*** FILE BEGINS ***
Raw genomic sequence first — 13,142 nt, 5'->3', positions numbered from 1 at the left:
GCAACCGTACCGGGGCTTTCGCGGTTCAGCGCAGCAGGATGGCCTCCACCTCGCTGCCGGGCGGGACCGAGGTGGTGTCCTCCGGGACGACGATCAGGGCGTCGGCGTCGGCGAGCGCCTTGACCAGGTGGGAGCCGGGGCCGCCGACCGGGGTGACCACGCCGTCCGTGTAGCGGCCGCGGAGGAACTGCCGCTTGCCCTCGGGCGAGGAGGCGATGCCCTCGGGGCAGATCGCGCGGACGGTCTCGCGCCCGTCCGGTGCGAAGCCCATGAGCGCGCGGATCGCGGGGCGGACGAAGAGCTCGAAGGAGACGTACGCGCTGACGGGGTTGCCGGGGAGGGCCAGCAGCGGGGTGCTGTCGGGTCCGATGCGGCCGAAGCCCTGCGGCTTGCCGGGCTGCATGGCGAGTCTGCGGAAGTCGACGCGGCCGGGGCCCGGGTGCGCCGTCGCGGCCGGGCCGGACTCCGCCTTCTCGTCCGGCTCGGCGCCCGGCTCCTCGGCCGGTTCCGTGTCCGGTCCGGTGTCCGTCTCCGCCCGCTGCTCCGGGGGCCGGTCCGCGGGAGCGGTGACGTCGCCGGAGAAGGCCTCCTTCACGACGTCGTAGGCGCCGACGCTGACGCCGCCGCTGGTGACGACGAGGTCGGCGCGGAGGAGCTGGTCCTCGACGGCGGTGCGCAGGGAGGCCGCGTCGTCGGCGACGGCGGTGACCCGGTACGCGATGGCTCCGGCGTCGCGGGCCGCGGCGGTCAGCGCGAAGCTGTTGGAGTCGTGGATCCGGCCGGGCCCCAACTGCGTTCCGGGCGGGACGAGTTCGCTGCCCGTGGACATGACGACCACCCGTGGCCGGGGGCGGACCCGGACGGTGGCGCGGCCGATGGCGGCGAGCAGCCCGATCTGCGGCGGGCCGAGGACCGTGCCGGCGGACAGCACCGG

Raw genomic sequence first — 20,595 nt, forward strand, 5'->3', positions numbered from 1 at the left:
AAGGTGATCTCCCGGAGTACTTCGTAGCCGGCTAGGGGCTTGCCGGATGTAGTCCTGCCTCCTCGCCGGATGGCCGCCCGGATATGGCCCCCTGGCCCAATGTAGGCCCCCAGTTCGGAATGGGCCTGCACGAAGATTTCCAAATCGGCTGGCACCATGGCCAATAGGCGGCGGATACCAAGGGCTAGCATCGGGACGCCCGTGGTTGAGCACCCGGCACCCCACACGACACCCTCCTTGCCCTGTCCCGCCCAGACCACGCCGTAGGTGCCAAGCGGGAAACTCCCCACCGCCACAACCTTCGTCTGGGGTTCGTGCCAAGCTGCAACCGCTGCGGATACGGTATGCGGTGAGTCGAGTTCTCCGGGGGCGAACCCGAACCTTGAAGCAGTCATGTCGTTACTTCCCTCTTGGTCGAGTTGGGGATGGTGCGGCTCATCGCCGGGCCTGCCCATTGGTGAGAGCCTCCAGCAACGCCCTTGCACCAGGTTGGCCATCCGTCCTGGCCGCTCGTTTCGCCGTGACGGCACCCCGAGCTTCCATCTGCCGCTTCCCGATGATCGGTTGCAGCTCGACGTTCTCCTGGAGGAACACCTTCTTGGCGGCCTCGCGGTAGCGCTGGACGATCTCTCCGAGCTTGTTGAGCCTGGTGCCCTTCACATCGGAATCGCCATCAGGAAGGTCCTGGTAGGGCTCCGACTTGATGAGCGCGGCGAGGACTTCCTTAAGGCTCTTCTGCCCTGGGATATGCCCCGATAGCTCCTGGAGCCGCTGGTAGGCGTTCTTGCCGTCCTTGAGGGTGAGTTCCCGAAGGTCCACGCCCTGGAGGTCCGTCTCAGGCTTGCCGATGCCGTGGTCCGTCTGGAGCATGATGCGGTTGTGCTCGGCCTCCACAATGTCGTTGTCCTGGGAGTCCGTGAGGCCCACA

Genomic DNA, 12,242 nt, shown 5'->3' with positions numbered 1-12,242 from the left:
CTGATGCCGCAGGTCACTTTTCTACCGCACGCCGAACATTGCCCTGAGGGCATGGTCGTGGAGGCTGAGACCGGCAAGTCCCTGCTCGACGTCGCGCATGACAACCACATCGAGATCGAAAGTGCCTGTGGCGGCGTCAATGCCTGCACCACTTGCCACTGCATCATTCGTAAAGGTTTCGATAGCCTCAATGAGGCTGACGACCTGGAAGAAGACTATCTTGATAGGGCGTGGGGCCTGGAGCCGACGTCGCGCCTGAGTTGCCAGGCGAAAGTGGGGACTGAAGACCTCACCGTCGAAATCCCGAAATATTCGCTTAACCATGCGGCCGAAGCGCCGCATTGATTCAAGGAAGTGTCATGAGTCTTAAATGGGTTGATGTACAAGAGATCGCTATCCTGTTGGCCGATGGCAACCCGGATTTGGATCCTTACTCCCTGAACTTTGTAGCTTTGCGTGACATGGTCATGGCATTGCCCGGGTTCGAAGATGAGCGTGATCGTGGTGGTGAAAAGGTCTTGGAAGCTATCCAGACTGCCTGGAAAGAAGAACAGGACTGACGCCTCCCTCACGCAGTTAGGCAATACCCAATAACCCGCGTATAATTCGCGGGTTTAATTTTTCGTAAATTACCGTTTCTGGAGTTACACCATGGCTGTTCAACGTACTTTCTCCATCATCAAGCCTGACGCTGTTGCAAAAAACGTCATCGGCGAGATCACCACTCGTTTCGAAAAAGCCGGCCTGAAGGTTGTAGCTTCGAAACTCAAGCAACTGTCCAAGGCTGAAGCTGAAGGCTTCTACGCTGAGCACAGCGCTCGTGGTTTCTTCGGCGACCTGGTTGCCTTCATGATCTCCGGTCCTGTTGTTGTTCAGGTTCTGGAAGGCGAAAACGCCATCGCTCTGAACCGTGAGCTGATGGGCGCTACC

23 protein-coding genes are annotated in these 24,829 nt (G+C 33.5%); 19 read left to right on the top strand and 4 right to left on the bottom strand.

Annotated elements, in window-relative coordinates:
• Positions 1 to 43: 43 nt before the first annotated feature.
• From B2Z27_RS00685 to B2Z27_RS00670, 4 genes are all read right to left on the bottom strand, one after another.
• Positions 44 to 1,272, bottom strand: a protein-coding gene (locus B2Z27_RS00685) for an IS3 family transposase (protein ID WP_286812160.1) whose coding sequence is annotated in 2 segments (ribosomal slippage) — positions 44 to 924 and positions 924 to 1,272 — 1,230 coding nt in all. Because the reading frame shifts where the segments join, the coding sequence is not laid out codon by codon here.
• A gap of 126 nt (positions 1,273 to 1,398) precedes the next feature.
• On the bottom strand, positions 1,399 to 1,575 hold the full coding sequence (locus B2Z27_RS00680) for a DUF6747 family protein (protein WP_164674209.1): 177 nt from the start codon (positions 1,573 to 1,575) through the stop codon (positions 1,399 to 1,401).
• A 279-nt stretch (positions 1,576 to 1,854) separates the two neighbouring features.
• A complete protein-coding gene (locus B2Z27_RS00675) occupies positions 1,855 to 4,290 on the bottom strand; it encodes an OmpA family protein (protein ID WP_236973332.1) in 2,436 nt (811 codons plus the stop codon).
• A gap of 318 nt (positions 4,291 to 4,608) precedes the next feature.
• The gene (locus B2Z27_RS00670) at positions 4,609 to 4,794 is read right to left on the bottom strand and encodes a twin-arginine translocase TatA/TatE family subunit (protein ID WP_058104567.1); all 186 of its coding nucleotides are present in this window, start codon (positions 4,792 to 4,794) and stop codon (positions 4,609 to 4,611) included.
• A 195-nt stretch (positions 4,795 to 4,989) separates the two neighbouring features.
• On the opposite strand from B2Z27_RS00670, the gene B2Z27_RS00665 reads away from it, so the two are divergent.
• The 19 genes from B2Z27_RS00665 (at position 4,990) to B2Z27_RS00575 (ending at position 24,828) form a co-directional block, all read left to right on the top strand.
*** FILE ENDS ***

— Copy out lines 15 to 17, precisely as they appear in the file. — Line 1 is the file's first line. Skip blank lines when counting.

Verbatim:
• A complete protein-coding gene (locus B2Z27_RS00675) occupies positions 1,855 to 4,290 on the bottom strand; it encodes an OmpA family protein (protein ID WP_236973332.1) in 2,436 nt (811 codons plus the stop codon).
• A gap of 318 nt (positions 4,291 to 4,608) precedes the next feature.
• The gene (locus B2Z27_RS00670) at positions 4,609 to 4,794 is read right to left on the bottom strand and encodes a twin-arginine translocase TatA/TatE family subunit (protein ID WP_058104567.1); all 186 of its coding nucleotides are present in this window, start codon (positions 4,792 to 4,794) and stop codon (positions 4,609 to 4,611) included.